The ISO 27001 standard incorporates plan-do-check-act cycles for continuous improvement. This mainly involves risk...
assessment of information assets, implementation of controls for risk treatment, continuous review of controls (audits), and improvement activity. In this tip, we will look at the planning aspect of ISO 27001 certification—the establishment of an information security management system (ISMS)—and explain the four steps involved in
preparation for this certification.
Step 1: Get management buy-in
The first and most critical step in the preparation for ISO 27001 certification is to get management buy-in. This can be gained through a business impact analysis of information assets. Such analyses not only reveal how vulnerable a company's information assets are, but also estimate the possible extent of loss to business (in financial) terms if these assets are compromised.
Risk analysis of the existing security architecture can also help an organisation gauge the easiness of accessing sensitive and confidential information. In my experience, after a presentation on the organization's state of security, in almost 90% of cases, management acknowledges the seriousness of this issue and gets ready to address it. Once there is management buy-in and the company decides to go ahead with ISO 27001 certification, the senior-most official (MD or chairman or CEO) will need to pin down his commitment toward this certification. He will need to write a memo or letter addressing all employees about the company's seriousness regarding information security and the implications of non-conformance with its policies. This will make the employees more aware and concerned about this project.
Step 2: Establish a steering committee
The management can then form a steering committee or a department or a body headed by a senior executive to drive the ISMS project. The organization will also need to form a working group, preferably of department heads, to look after individual departments with regard to information security. Department heads must have thorough knowledge of their individual departments, information assets and processes.
Step 3: Develop an information security policy
The company should come up with a detailed information security policy in consultation with the steering committee, department heads and independent consultants. This information security policy will not only identify and classify all kinds of information assets, but will also define each individual's right to access any given information asset.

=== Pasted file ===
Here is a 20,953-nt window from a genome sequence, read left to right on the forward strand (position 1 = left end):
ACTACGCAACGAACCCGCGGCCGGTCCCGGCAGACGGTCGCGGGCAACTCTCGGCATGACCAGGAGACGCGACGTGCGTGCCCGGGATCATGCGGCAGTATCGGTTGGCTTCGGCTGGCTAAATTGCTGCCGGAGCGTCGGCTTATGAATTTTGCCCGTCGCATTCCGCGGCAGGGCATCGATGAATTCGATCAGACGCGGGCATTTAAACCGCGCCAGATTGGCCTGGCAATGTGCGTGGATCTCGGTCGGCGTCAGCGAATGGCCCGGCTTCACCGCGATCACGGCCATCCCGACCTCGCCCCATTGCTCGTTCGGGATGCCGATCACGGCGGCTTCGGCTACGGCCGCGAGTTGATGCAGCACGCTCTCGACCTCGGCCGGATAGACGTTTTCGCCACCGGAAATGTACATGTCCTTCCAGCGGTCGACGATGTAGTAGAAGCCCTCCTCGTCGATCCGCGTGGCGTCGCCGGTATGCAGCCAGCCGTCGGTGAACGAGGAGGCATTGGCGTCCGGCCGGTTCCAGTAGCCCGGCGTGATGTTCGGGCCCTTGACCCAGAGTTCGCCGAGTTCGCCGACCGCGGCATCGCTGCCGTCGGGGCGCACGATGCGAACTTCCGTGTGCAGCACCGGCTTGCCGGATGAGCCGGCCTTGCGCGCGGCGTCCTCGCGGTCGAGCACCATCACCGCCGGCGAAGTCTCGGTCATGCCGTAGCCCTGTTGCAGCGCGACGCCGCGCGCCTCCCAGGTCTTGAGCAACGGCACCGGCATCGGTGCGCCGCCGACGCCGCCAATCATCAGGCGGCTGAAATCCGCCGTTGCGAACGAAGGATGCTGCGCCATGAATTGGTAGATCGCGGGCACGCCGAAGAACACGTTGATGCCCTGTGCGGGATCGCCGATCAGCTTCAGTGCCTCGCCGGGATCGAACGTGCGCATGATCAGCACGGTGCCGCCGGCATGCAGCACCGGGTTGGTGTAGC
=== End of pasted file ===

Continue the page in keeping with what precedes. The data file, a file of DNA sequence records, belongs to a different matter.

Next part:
Department heads can list all hard and soft information within their purview. The information security policy can include things like computer access policy, laptop theft policy, Internet access, and access to PDAs and BlackBerrys. The information can be classified into different categories such as sensitive, confidential, internal and public.
If the company already has an information security policy, this should be reviewed against the ISO 27001 standard's current version. The policy document should try to keep a balance between the organization's culture and requirements for certification, because you want to ensure that security does not hamper the employees' work.
Step 4: Decide the ISO 27001 certification's scope and coverage
Before actual implementation of the ISO 27001 standard, you need to decide scope and coverage of the certification. You may want to cover all office locations or only the head office. Or you may want to cover five locations in the current year, and five in the next. The coverage will also help you to estimate approximate costs and resources required to implement security.
Companies rarely do such projects in-house because they lack the expertise and resources. The best time to involve a consultant is from the start. It's also advisable to have more than one consultant, since you may not want to put all your eggs in one basket. Depending on the cost of these consultants and their expertise, the company may involve more than one consultant in the process.
Finally, when putting security control measures in place, you need to ensure that the value of your control does not exceed the value of your asset. The entire stage of planning for ISO 27001 certification can take more than three months, but companies must remember that well begun is half done.
(These views represent the author's personal views and do not reflect his employer's standpoints.)
About the author: Tarun Gour is an information security consultant at Mahindra Special Services Group. He has implemented the ISO 27001 standard for many organizations and has conducted pre-certification audits and performed risk assessment with recommendation of safeguards.
(As told to Dhwani Pandya.)